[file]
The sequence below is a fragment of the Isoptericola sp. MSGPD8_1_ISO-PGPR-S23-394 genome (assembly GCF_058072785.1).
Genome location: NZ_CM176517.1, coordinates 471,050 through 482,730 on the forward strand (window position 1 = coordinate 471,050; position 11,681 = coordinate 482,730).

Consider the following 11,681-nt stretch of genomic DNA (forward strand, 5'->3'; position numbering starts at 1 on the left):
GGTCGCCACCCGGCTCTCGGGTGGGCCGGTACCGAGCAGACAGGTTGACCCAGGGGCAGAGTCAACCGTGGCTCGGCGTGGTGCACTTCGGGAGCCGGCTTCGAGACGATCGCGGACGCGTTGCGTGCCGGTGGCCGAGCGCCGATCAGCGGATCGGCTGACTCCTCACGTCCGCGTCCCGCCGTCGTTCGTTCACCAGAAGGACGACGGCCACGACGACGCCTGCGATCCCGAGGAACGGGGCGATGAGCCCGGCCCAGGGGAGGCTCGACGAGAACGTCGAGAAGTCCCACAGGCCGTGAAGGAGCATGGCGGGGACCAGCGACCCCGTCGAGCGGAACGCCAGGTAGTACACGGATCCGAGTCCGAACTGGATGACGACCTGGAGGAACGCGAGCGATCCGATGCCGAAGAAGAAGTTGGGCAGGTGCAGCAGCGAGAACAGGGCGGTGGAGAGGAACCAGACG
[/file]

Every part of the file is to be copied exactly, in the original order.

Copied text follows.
The sequence below is a fragment of the Isoptericola sp. MSGPD8_1_ISO-PGPR-S23-394 genome (assembly GCF_058072785.1).
Genome location: NZ_CM176517.1, coordinates 471,050 through 482,730 on the forward strand (window position 1 = coordinate 471,050; position 11,681 = coordinate 482,730).

Consider the following 11,681-nt stretch of genomic DNA (forward strand, 5'->3'; position numbering starts at 1 on the left):
GGTCGCCACCCGGCTCTCGGGTGGGCCGGTACCGAGCAGACAGGTTGACCCAGGGGCAGAGTCAACCGTGGCTCGGCGTGGTGCACTTCGGGAGCCGGCTTCGAGACGATCGCGGACGCGTTGCGTGCCGGTGGCCGAGCGCCGATCAGCGGATCGGCTGACTCCTCACGTCCGCGTCCCGCCGTCGTTCGTTCACCAGAAGGACGACGGCCACGACGACGCCTGCGATCCCGAGGAACGGGGCGATGAGCCCGGCCCAGGGGAGGCTCGACGAGAACGTCGAGAAGTCCCACAGGCCGTGAAGGAGCATGGCGGGGACCAGCGACCCCGTCGAGCGGAACGCCAGGTAGTACACGGATCCGAGTCCGAACTGGATGACGACCTGGAGGAACGCGAGCGATCCGATGCCGAAGAAGAAGTTGGGCAGGTGCAGCAGCGAGAACAGGGCGGTGGAGAGGAACCAGACG